Nowadays, the Internet is an essential tool for every child, especially with the novel coronavirus restricting outdoor interests. Kids in the modern world go online to play video games, socialize with friends, study, learn, and watch videos. But sadly, some bad actors can make these digital activities unsafe for vulnerable people like children. Fortunately, a few steps can help make the online space more secure and private for your kid:

#1 Use Security Software

To combat the attack vectors that hackers utilize, you need to arm your children’s devices and computers with the right tools. Here are some quick tips:

  • Update: Regularly update your antivirus software and download the newest virus signatures. Likewise, update the firmware and operating system on all devices, where possible. 
  • Upgrade: While it’s tempting to give your kid an obsolete smartphone to save costs, the device may have unpatched security flaws that bad actors will utilize. Consider upgrading their smartphone to the newest version for top security. 
  • Download: The baked-in antivirus software in Windows, Android, macOS, and iOS is sufficient at stopping old threats like viruses, but for advanced malware, you should search for good anti-malware software that stops all malicious programs.
  • Scan: Run your computer’s virus scan weekly to remove viruses. And use a specialized scanner for more clever malicious programs, like spyware, stalkerware, and Trojans. For example, you can check for Trojan horse attacks on your kids’ computers with the appropriate software.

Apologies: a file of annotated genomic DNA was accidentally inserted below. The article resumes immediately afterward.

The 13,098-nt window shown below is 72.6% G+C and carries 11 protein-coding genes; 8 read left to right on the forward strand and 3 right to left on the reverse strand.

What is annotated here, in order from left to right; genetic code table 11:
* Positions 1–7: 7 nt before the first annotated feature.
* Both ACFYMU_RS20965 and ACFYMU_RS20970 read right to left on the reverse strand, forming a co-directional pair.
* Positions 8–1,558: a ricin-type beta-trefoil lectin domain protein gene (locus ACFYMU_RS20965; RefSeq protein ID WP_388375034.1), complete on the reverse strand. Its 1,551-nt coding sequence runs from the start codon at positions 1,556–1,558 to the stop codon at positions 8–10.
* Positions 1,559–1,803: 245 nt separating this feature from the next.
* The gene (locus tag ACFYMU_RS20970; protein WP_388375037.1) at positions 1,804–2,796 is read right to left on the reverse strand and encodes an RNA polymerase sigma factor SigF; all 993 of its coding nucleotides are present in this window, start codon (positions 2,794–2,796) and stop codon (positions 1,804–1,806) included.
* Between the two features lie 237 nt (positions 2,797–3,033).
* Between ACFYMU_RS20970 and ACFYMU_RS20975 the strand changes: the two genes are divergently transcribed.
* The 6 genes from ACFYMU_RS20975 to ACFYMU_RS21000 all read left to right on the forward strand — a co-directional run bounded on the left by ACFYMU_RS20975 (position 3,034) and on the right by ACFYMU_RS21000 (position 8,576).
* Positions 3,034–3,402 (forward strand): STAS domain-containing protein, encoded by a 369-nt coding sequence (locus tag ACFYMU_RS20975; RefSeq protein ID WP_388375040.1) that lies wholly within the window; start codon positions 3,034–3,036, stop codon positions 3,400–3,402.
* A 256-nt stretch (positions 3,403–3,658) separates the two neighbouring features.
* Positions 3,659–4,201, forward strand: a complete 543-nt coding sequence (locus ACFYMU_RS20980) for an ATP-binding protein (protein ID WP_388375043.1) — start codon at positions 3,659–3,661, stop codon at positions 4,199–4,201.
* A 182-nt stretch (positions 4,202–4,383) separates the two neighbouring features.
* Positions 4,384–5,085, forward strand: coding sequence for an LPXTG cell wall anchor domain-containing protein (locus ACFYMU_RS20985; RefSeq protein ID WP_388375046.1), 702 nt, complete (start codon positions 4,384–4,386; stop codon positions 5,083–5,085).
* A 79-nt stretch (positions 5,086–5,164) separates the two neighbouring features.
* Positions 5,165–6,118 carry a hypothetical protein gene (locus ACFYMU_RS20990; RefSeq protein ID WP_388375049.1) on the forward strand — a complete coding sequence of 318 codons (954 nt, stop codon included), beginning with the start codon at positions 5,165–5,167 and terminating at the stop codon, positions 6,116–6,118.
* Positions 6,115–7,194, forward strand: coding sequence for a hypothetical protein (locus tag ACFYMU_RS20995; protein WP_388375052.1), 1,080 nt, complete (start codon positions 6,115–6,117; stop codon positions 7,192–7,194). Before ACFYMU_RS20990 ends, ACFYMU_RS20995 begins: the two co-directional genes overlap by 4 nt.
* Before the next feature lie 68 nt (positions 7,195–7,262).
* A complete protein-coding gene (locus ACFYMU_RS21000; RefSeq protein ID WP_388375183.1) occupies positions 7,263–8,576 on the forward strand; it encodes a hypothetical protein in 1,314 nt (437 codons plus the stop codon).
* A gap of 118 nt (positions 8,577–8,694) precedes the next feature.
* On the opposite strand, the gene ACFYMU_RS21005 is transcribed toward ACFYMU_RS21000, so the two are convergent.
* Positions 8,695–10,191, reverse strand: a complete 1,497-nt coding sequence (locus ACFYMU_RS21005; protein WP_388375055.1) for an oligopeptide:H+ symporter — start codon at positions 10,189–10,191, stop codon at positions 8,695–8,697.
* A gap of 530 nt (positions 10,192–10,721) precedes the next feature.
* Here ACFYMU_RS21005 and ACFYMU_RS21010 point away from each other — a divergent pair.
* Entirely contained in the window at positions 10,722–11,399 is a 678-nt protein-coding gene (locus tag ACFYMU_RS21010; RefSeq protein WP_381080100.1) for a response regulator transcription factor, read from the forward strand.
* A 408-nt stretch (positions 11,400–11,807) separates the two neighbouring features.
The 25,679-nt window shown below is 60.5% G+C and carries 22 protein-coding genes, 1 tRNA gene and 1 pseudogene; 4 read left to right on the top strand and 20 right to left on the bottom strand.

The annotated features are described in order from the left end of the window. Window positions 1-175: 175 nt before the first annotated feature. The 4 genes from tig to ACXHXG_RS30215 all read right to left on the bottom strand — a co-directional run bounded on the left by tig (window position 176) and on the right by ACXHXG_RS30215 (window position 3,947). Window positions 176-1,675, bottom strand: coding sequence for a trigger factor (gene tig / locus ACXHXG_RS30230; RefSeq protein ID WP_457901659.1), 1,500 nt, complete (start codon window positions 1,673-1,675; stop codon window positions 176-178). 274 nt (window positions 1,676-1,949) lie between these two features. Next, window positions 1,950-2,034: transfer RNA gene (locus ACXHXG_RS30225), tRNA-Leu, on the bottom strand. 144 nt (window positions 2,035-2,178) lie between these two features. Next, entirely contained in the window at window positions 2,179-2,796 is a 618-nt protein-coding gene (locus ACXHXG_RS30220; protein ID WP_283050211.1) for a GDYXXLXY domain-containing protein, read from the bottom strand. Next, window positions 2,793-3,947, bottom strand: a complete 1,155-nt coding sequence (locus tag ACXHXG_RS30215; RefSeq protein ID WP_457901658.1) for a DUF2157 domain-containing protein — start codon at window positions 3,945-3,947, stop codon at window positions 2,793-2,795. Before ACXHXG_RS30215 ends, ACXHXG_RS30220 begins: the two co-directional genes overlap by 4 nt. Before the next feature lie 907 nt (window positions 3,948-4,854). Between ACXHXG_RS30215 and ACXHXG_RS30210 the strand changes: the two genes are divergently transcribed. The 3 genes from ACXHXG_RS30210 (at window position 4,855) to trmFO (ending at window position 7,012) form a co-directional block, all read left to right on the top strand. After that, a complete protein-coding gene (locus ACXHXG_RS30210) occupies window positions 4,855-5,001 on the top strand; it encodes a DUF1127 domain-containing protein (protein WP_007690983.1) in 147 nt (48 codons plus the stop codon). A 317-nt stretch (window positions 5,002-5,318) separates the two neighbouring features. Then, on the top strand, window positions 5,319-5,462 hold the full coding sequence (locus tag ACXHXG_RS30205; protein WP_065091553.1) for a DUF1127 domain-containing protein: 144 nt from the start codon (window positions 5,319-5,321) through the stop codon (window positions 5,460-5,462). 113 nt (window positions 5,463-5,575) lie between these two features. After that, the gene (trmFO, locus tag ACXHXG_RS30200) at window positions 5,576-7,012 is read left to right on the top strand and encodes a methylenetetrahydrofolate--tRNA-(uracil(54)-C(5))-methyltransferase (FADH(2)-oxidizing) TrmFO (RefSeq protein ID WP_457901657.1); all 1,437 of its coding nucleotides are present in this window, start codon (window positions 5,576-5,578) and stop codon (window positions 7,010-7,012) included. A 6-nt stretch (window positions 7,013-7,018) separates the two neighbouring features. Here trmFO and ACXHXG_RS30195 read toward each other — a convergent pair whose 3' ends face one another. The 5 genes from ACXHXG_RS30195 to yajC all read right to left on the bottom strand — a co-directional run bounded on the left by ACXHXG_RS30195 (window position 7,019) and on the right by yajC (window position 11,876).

• Parental controls: For younger children, try your computer’s parental controls to shield their email, webcams, microphones, and browsing activity.  

#2 Educate 

Just like in real life, communicating with strangers on the Internet can lead to problems. Bad actors use various ways to trick kids into sharing their sensitive data like pictures, addresses, usernames and passwords in cyberspace or attack them with pranks or malware. 

  • Catfishing:  Predators make fake social media accounts with stolen pictures and other data to trick vulnerable people into befriending them. 
  • Phishing: Hackers can also send malicious links or dangerous attachments in fraudulent emails and texts to kids. 
  • Doxing: Trolls and cyberbullies can publish a kid’s name, address, pictures, or other sensitive information on the Internet to harass them.
  • Swatting: Pranksters may send heavily armed law enforcement officers to a kid’s home with a fake emergency call to scare them, resulting in death. 

Investing in a good VPN can hide your IP address to prevent doxers and swatters from uncovering your home address. Though, keep in mind, free VPNs aren’t a suitable option as they carry security flaws and malware infections. Alongside a VPN, use a firewall to strengthen your network. 

In addition, children should learn to guard their security on social media by using privacy settings on Facebook, Twitter, TikTok, and Instagram. Limiting audiences to trusted friends is the first step towards social media security. Learning not to share potentially sensitive information is the second.   

While scammers, trolls, and hackers can make the Internet hazardous for younger users, a combination of security protocols and software can enhance their safety, and help them go online stress-free.